Sarah Bareilles and Ingrid Michaelson’s subdued duet Winter Song has become a staple for melancholy Christmas episodes on TV shows like Grey’s Anatomy, Brothers and Sisters, and the Vampire Diaries. For me, it’s references to changing seasons and its quiet arrangement is perfect listening for the winter solstice tomorrow.
When I think of Marfa, Texas, I think of the Marfa Lights, and all of the associated paranormal sightings. But it’s also where Miranda Lambert, Jack Ingram and Jon Randall recorded their collaborative album The Marfa Tapes. My favorite song off the album is Ghosts. I think Miranda Lambert’s vocals are gorgeous, and it’s the perfect song to listen to while I morn the final weeks of Fall.
If you ever wondered how some of the hair raising sounds in your favorite horror movie are made, they may have been created with this instrument. The Apprehension Engine was created by film composer Mark Korven and musician Tony Duggan-Smith in order to create all of the spooky sounds they wanted to hear in movies without relying on a limited pool of digital samples. Listening to the instrument in person is described as being especially unsettling. Brad Wheeler with the Globe and Mail noted during a demonstration by Kroven that “As Korven manipulates the thing, the room’s temperature drops about 10 degrees and the composer’s tiny dog retreats to an upstairs closet.” If you were interested in owning one of these nightmare sound machines, the base cost is a mere 10,000.00. Not in your Halloween budget? Then enjoy some of the videos below, and check out some of the movies this instrument has been featured in, like The Witch and Cube.
You Don’t Own Me was originally recorded by Leslie Gore in 1963 when she was only 17 years old. At the time, the defiant song inspired young women, and is seen as one of the early influences of the Women’s Liberation Movement. There have been several successful covers of the song, most recently by SayGrace in 2015, who gives the song a modern swagger. Interestingly, SayGrace’s version is produced by Quincy Jones, who also produced Leslie Gore’s version.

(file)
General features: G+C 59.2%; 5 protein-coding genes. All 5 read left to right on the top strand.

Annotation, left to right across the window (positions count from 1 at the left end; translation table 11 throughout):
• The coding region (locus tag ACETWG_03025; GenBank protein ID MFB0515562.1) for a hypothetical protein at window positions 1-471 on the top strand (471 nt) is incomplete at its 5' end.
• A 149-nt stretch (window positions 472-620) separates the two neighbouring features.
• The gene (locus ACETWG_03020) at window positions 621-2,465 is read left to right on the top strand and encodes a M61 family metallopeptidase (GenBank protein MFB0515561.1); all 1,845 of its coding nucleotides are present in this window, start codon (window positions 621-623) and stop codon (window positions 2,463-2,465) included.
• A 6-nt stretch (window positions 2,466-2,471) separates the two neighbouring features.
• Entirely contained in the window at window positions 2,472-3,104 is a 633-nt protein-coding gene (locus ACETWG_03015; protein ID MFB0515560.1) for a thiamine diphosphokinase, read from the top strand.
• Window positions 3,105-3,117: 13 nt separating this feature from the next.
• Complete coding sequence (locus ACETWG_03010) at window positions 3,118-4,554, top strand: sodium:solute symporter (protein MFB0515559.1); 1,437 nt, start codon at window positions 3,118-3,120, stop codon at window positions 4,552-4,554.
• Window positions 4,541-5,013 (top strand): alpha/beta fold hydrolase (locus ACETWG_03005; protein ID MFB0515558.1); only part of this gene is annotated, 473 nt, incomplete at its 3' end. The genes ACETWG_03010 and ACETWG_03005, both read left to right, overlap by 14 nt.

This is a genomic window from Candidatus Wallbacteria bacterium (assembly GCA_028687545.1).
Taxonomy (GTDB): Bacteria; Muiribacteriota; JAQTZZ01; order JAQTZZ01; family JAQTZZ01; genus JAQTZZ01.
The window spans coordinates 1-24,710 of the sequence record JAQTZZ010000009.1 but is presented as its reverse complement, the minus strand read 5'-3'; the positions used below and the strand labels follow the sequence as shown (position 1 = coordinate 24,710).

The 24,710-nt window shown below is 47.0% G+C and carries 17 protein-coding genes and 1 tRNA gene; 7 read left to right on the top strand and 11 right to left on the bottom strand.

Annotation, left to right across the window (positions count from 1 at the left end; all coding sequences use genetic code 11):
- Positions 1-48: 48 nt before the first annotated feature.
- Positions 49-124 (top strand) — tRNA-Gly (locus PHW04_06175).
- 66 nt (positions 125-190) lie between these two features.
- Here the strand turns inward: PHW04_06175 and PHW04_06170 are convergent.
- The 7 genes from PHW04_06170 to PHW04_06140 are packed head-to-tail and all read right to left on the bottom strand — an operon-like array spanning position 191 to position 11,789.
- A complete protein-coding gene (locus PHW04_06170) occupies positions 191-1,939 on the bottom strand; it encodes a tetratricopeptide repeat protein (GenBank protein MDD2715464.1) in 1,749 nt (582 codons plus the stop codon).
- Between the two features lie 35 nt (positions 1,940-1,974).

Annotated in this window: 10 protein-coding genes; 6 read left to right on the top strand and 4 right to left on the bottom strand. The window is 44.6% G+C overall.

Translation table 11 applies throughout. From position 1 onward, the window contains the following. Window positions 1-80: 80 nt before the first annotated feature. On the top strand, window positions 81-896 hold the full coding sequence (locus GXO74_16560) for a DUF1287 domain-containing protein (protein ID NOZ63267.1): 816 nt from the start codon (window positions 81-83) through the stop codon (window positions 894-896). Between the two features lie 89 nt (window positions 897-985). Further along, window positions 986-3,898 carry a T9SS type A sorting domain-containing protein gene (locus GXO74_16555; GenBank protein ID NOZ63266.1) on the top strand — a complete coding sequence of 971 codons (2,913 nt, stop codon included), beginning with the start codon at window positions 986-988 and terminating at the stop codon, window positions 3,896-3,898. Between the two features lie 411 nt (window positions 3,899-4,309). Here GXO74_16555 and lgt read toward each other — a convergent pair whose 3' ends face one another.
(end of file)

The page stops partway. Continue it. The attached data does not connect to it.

In 2015, The Museum of Modern Art staged a retrospective of Bjork’s work. The exhibition included costumes, props, instruments, and images from Bjork’s music video, along with playing the some of the videos to make it a multimedia tribute to her work. One of the video’s featured was this 10 minute epic for her song Black Lake, off her 2015 album Vulnicura.
I’m a sucker for classical covers of pop music. This one by Chad Lawson of Billie Eilish’s When the Party’s Over is understated and gorgeous.
Like many, I spent much of 2020 and 2021 listening to Taylor Swift’s back to back albums Folklore and Evermore. My hands done favorite song from the two releases is The Lakes, Swift’s ode to melodrama, poets, and escapism. It’s the bonus track for Evermore. One of the commenters on the lyric video below noted, “Sis, this is not the album of the year. This is the album of my life.” I could not agree more.
Sarah McLachlan may be best remembered for founding the all female summer festival tour Lilith Fair, but when I hear her song building a mystery, I always think of fall. Building a Mystery started to gain massive popularity and relentless radio play in the beginning of September when it debuted 1997. it’s video has a very shadowy, chilly feel to it as well, featuring lots of smokey mist and curtains blowing in breezes. The song also has the distinction of being the first song ever to be played by an iPod. Steve Jobs selected the track during a keynote address introducing the new technology on October 23, 2001.
When Billy Joe Armstrong made his debut in the leading role for a movie in 2016’s Ordinary World, the film was less then well received. The accompanying soundtrack however, included a poignant song by Armstrong that had many convinced that he could have a second career as a folk singer. Sharing the same title as the film, Ordinary World was also included as the closing track on Greenday’s Revolution Radio. In 2017 they re-recorded the song with Miranda Lambert for the band’s greatest hits album.
When Jessica Vaugn realized her new song The End had been featured in a pivotal scene in Netflix’s Bridgerton, she was thrilled. Ironically, although it is featured in a sweeping romance, it’s not a love song. Recorded under her alias JPOLND, the song is actually about a toxic relationship. According to Vaugh, “The ideal is that if I’m going down, so are you… There is something intoxicating about love and lust being doomed.”